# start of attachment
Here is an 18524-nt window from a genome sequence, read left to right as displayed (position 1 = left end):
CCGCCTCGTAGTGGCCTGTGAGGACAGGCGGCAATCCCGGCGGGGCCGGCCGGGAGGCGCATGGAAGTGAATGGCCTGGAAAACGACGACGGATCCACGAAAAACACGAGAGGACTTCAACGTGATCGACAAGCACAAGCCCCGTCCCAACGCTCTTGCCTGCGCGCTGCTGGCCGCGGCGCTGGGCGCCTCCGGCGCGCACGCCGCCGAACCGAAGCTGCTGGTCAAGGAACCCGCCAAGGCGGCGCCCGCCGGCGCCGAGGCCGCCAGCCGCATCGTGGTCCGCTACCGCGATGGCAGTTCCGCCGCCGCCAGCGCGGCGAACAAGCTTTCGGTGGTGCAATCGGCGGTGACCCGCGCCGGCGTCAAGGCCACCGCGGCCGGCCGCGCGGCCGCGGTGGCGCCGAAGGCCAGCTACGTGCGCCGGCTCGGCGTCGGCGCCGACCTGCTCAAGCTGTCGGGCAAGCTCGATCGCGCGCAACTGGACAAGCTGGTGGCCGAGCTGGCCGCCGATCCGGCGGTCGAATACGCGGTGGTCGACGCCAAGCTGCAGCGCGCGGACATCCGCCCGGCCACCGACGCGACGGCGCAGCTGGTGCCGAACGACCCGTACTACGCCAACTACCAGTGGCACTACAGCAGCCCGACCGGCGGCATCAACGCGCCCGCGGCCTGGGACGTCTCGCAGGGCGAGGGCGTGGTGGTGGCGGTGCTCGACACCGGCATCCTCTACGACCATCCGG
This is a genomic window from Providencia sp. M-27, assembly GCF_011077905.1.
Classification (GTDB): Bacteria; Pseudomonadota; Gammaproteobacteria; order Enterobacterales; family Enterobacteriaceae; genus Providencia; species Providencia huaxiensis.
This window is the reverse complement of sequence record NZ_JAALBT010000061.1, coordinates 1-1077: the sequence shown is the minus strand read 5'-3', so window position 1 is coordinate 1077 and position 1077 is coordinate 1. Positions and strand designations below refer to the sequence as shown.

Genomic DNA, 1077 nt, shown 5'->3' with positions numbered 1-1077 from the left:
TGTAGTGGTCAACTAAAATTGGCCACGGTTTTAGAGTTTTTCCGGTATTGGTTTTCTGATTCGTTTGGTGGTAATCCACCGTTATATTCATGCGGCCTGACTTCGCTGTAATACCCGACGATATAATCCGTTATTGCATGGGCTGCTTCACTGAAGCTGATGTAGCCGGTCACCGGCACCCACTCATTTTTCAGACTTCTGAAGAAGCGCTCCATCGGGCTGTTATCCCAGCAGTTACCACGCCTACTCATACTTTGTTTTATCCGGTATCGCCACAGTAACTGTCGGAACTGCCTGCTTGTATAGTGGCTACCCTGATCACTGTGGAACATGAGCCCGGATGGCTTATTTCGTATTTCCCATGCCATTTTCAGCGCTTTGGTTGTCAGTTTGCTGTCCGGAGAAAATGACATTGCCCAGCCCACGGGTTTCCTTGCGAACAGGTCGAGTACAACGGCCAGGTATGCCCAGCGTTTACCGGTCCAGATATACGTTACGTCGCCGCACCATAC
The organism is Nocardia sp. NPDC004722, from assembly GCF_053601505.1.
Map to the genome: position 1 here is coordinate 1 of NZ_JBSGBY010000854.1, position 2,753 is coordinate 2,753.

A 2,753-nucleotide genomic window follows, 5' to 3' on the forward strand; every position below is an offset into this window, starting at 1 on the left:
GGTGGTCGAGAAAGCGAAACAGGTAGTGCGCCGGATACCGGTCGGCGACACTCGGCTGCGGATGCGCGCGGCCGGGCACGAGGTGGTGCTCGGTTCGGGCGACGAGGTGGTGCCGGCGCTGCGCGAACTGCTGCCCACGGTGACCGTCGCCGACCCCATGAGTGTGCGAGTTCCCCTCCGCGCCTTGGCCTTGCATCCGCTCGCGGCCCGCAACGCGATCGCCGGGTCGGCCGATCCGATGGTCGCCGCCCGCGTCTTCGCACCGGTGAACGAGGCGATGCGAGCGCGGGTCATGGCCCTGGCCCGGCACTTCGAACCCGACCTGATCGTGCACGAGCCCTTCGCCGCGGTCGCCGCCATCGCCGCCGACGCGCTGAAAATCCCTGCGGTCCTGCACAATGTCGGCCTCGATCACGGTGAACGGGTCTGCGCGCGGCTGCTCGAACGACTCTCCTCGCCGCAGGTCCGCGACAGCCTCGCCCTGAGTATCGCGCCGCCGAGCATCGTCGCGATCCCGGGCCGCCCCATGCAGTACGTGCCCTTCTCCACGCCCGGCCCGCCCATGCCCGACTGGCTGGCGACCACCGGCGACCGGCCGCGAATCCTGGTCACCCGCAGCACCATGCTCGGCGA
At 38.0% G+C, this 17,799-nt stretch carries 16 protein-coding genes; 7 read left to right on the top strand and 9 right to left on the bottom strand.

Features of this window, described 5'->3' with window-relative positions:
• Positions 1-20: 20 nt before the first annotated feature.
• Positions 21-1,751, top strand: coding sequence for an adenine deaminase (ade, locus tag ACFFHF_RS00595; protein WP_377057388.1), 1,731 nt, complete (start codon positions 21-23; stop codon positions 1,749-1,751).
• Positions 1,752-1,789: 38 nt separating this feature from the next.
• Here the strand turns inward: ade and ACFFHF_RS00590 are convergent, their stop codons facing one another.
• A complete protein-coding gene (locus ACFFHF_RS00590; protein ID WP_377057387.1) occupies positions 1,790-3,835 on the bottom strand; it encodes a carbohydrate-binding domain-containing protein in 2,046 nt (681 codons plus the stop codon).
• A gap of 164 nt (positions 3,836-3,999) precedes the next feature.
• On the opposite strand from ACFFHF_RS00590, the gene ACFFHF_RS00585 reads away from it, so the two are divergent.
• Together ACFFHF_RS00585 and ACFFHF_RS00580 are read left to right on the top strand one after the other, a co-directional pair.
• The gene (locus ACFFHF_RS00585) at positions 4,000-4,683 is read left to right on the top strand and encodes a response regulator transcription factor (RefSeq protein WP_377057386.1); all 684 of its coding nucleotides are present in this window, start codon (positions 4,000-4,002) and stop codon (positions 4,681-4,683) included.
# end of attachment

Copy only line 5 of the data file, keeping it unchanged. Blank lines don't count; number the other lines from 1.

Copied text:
This window is the reverse complement of sequence record NZ_JAALBT010000061.1, coordinates 1-1077: the sequence shown is the minus strand read 5'-3', so window position 1 is coordinate 1077 and position 1077 is coordinate 1. Positions and strand designations below refer to the sequence as shown.